Synthetic rink a boon to Hockey Research Group
By Jim Hynes
I used to skate like the wind, but now I’m more like a gentle breeze. Still, when professors David Pearsall and René Turcotte from McGill’s Ice Hockey Research Group invited me to try out the new synthetic skating surface in their lab at the Currie Gym building, I jumped at the chance.
Pearsall and Turcotte, professors in the Department of Kinesiology and Physical Education, supervise work seven graduate students do on movement analysis and equipment research, including a number of hockey-related projects. Their biomechanics projects examine things like a person’s skating stride and other hockey skills such as shooting, while some of their equipment research evaluates the mechanical function of skates, sticks and protective equipment with respect to skill performance and safety. The work done by the group is funded in part by grants from both the Natural Sciences and Engineering Research Council of Canada (NSERC) and Bauer Hockey Inc.
In the past, the researchers in the group have had to rent ice time in local arenas or use a small sheet of polyethylene in the lab on which to conduct some of their hockey studies – a situation that was less than ideal. Ice time is expensive and the lighting in arenas isn’t sufficient for capturing movement using the motion-capture technology they sometimes employ. And they felt the small section of plastic on which their subjects were shooting pucks in the lab wasn’t realistic enough.
That issue was resolved last spring with the purchase of a 9-metre by 5-metre section of synthetic ice from Viking Ice, an Illinois-based manufacturer of synthetic skating rinks responsible for installations of various sizes from Las Vegas to Radio City Music Hall. Their product features a wood core covered by a ¼-inch thick polyethylene sheet on each side. The surface is regularly sprayed with a thin film of silicone lubricant that helps decrease friction. Thanks to synthetic ice, skating rinks can be installed (permanently or temporarily) in places like shopping malls or even parking lots for things like figure skating exhibitions or pleasure skating.
The surface at McGill cost approximately $15,000 and took about six weeks to install. Each side should last for about eight years; when one side is worn out the entire surface can be flipped over and skated on.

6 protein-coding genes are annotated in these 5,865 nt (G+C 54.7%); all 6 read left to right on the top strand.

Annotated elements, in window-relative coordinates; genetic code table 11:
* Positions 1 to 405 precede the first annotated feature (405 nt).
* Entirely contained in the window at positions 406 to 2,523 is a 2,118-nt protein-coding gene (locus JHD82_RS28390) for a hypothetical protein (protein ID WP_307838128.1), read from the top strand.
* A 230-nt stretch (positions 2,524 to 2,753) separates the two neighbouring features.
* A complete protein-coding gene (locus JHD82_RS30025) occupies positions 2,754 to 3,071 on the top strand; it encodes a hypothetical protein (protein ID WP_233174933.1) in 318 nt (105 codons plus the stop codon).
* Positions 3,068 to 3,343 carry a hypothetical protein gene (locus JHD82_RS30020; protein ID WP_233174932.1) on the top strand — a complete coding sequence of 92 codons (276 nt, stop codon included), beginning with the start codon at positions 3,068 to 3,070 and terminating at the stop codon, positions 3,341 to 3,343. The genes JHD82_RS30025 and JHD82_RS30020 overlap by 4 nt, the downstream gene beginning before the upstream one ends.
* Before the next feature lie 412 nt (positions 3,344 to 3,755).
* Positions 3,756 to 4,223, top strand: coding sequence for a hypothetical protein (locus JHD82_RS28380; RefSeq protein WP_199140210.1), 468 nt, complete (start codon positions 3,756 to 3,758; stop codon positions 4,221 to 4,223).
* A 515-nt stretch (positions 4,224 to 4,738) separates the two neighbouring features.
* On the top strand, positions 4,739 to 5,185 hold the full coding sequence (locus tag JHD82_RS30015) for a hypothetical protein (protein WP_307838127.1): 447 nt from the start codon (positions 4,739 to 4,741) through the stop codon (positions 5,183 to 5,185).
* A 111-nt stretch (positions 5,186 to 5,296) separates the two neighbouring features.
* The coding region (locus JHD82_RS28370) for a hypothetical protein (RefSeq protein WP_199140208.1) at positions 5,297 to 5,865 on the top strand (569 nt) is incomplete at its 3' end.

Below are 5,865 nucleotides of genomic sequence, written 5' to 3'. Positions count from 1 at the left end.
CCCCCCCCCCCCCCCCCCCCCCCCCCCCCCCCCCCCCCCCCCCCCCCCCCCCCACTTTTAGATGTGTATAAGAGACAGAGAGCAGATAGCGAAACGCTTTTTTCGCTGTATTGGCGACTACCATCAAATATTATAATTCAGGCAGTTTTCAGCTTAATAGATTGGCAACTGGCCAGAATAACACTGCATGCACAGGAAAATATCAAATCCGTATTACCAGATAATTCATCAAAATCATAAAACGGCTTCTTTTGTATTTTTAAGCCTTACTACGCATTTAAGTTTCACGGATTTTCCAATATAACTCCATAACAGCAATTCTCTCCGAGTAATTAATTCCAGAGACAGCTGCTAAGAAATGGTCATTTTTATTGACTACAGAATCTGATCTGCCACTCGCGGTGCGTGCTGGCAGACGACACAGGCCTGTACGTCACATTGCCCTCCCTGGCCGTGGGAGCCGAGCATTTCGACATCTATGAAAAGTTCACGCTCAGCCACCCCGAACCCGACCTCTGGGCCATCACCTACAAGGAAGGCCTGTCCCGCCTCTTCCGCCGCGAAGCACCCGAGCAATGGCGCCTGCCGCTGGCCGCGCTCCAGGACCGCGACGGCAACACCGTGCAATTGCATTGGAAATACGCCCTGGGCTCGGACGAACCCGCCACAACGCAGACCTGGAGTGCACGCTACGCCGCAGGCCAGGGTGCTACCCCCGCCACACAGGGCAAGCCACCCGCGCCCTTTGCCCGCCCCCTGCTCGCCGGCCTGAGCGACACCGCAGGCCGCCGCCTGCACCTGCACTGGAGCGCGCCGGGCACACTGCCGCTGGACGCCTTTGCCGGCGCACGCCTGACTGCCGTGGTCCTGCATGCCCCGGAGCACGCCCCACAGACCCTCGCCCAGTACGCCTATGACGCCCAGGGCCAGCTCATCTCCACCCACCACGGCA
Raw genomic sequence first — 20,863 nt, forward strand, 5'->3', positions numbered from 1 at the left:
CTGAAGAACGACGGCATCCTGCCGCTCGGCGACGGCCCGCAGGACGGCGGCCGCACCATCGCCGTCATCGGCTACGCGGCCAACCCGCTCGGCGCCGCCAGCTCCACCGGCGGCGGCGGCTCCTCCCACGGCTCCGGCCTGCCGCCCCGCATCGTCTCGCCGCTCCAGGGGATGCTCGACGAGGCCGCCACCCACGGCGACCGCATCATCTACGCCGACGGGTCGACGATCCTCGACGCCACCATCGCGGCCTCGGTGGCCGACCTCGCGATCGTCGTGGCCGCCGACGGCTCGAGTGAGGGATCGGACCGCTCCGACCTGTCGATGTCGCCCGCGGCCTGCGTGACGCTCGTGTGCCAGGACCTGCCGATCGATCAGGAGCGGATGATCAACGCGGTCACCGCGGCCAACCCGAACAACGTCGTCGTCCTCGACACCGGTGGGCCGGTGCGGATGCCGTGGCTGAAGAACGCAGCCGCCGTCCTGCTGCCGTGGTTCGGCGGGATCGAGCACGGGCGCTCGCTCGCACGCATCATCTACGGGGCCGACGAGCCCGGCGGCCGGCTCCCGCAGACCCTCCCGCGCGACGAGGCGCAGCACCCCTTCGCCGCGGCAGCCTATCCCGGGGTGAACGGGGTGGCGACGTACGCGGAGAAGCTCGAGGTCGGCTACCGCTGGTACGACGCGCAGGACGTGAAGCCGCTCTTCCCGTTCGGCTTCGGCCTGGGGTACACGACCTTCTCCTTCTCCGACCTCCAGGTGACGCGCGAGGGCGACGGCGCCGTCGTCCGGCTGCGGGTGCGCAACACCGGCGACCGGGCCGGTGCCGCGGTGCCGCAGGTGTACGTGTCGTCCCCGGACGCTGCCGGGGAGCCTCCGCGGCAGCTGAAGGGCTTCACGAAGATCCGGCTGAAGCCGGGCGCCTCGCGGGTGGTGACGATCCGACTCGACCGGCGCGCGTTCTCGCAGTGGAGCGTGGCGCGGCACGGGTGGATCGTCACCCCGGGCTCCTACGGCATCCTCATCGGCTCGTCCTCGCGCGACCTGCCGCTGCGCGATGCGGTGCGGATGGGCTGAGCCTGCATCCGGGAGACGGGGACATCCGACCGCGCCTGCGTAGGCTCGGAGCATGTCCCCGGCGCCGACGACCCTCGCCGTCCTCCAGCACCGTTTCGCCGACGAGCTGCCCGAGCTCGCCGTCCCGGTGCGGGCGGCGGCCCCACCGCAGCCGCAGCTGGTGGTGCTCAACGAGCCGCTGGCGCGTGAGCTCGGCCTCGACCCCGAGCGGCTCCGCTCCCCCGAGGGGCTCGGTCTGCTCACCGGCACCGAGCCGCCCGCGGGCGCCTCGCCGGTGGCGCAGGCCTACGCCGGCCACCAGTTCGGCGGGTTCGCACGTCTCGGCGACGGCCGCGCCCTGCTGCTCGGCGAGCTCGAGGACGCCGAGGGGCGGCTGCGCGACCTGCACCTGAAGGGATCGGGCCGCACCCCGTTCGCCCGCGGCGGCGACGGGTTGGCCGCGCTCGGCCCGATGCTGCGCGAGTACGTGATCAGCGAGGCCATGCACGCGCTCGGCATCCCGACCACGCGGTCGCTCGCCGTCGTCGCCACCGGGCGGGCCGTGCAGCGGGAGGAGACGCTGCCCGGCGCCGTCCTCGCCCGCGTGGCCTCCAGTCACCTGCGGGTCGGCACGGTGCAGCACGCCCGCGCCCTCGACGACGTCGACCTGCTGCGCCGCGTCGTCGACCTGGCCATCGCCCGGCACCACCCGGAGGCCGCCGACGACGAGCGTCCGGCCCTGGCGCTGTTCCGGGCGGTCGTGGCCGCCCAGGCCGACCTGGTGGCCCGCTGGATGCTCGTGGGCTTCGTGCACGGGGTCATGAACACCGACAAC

“It’s allowing us to do more realistic motion,” Pearsall said. “When we’re doing the shooting we’re not just standing, we can skate in now. So it gives more liberty to make it realistic to the subject.”
The new surface not only makes for a more realistic environment, it also gives greater weight to the data compiled in the studies conducted there.
“One of the things that David and I have been trying to do for many years is to have a controlled environment where we can characterize skating and shooting skills on the ice,” Turcotte said. “This provided us with a really realistic alternative where we can control the environment really well and we can be very precise. We’ve published a few papers already using data collected on it. We have a nice look at the kinematics of shooting for example. And we’re going to do the same thing with skating.”
Hitting the plastic
By the time I show up to the lab with my old skates and hockey-battered knees, somebody has already beaten me onto the “ice.” First-year Redmen defenceman Marc-André Dorion, a first team all-star with the Quebec Major Junior Hockey League’s Baie-Comeau Drakkar in 2007-2008, is skating in circles, trying to get the feel of the surface under his blades. His skates are fitted with instruments called strain gauges that measure the force he exerts while skating and he has electrogoniometres on his knees to measure joint motion and flex. The instruments send the data they collect back to a logger in a small backpack he’s wearing. Dorion is skating under the watchful eye of T.J. Stidwell, a student of Pearsall’s who is comparing skating kinetics and kinematics on ice and on this ice surface as part of his Master’s thesis. Once the work is done here in the lab, the same tests will be conducted on the real ice at the McConnell Arena.
“The hopes are that the results are essentially the same,” Pearsall said. “ If we can prove that this is a realistic environment to mimic those tasks, that gives confidence in anything else we do on the surface here for later studies.”
Dorion has finally been sent to the showers…now it’s my turn to hit the, er, plastic. I have to admit I was nervous about taking that first stride in front of a roomful of hockey scientists. I survive though, and after a few minutes spent just getting used to the strange new surface, I find the stride that helped make me a beer league scoring machine not too many years back. I even crank a few slappers just for the fun of it. Make no mistake, though, this is not ice. Skate blades don’t glide as quickly along it as they do on the cold stuff. But it’s a close enough approximation, and a good skater quickly learns to compensate for the added drag. You can do just about everything on this surface that you can on frozen water, including pivots, sharp turns and hard parallel stops. The only difference is that you send up a spray of shaved plastic, and not snow, when you do it.
For more information on McGill’s Ice Hockey Research Group, visit www.icehockeyscience.mcgill.ca